Once into the wilderness I relax, enjoy the lack of phone calls, emergency, traffic, the news, etc. so much that sitting and pondering is so soothing. Plus, for the last 3 years I have been taking my dog Cupcake, and she adds a wonderful level of companionship and energy to the mix. On an 8 day loop, usually 7-8 lakes/portages per day traveling I will stay over at a good campsite twice, fishing, cleaning, relaxing, exploring. I am not so efficient as to having a great deal of extra time--the length of day is the controlling factor. And I get tired so going to bed just as it gets dark works just fine--9 or 10 hours of sleep is so functional. And since I started bringing a chair to go with my coffee habit (huge), sitting and watching just gets better every time.
 
07/12/2016 06:51AM  
The hardest part is setting up and tearing down camp. It is much more work than with a group. I'd rather be doing something else than blowing up an air mattress on my knees and slipping poles into tent sleeves.

Actually taking down and loading the packs is probably the hardest. It's a necessary evil I guess.

 
07/12/2016 08:02AM  
quote TomT: "The hardest part is setting up and tearing down camp. It is much more work than with a group. I'd rather be doing something else than blowing up an air mattress on my knees and slipping poles into tent sleeves.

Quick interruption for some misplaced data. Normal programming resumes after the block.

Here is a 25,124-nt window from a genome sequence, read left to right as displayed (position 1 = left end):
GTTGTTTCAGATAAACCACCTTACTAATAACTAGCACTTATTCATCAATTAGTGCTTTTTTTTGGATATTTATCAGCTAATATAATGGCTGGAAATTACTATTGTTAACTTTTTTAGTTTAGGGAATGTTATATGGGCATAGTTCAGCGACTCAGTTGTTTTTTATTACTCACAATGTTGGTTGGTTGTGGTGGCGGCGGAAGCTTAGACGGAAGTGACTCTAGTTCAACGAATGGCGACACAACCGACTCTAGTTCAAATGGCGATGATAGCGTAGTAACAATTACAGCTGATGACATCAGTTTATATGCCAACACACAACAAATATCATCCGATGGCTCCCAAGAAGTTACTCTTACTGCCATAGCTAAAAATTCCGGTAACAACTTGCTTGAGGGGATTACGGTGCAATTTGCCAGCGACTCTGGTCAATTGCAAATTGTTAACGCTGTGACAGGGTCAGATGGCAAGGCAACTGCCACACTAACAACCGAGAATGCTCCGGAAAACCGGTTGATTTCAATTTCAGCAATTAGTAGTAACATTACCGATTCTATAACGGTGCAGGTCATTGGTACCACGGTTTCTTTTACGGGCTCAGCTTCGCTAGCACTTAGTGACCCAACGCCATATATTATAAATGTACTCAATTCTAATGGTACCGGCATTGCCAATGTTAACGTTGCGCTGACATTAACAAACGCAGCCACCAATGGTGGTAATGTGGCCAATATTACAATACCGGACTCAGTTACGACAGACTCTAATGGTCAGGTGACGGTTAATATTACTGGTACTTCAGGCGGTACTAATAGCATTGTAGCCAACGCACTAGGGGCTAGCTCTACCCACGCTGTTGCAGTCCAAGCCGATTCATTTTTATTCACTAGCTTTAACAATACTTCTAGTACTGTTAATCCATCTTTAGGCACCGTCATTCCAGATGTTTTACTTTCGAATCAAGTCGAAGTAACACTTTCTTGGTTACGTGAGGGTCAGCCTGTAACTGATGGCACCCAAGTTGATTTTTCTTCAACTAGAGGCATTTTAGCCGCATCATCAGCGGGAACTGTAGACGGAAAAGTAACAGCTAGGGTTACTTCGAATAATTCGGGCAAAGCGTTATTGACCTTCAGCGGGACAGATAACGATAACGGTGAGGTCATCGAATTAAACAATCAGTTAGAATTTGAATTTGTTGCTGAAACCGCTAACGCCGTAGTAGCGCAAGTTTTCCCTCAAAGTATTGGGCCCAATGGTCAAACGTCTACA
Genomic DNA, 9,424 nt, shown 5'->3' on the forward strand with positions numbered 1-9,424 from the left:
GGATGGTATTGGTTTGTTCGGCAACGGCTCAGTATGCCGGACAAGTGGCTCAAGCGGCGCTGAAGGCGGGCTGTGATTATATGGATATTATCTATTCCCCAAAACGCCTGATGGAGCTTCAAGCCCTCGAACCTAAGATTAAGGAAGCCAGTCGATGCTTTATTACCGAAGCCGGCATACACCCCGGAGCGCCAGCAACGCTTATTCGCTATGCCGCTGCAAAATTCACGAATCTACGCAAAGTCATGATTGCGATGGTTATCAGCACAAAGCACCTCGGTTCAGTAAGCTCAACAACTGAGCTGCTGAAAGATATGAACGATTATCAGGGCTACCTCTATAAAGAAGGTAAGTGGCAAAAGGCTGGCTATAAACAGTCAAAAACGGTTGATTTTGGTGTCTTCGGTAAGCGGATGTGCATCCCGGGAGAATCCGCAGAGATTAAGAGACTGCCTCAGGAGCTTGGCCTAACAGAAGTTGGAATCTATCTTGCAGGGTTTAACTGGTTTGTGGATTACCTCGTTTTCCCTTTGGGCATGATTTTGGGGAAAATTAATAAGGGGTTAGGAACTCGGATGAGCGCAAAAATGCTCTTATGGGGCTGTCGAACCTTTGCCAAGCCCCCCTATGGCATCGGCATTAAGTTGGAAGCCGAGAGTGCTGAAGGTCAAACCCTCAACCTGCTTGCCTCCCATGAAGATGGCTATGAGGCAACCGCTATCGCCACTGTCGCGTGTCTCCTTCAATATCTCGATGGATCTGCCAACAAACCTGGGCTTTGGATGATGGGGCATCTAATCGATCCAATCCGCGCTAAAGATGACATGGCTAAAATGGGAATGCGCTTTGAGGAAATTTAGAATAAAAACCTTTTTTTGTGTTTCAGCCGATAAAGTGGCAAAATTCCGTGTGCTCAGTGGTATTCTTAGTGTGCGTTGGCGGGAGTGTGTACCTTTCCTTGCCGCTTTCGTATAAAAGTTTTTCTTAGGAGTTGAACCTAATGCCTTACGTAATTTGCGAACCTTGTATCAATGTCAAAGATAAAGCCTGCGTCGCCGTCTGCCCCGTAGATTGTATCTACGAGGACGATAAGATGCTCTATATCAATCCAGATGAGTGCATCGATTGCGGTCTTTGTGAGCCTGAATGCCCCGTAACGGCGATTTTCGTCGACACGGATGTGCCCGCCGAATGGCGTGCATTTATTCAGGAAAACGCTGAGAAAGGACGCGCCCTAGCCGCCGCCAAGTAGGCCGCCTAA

Actually taking down and loading the packs is probably the hardest. It's a necessary evil I guess.


"
My tear down and setup has gotten a lot easier with all the new gear I have gotten the last few year. Some of the steeper portages can be a real challenge when soloing when putting into the water.
 
gymcoachdon
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07/12/2016 10:22AM  
I am going to respond as a rookie soloist. When I read the title for this thread, I thought it would be from someone who hasn't done it, and was looking for info, so that is how I will answer it.

Like TomT said, setting up and tearing down camp was an eye opener for me. I had never solo camped before, and when every camp chore is your responsibility, it really adds up. I guess I didn't realize how much my wife was doing while I was setting up the tent, etc.

I decided on a system of 2 nights in a camp, since day 2 would always match my preconceived idea of what a BW trip would be. Camp chores, camp meals, fishing, exploring...travel days were work! Not that I didn't enjoy them as well, but totally different!

Being alone was liberating, didn't bother me at all. I guess I like doing what I want when I want to.
 
ZaraSp00k
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07/12/2016 11:08AM  
setting up and tearing down camp is easy because I have developed a routine or system that is efficient. When with others it is more disorganized because everyone has their own idea.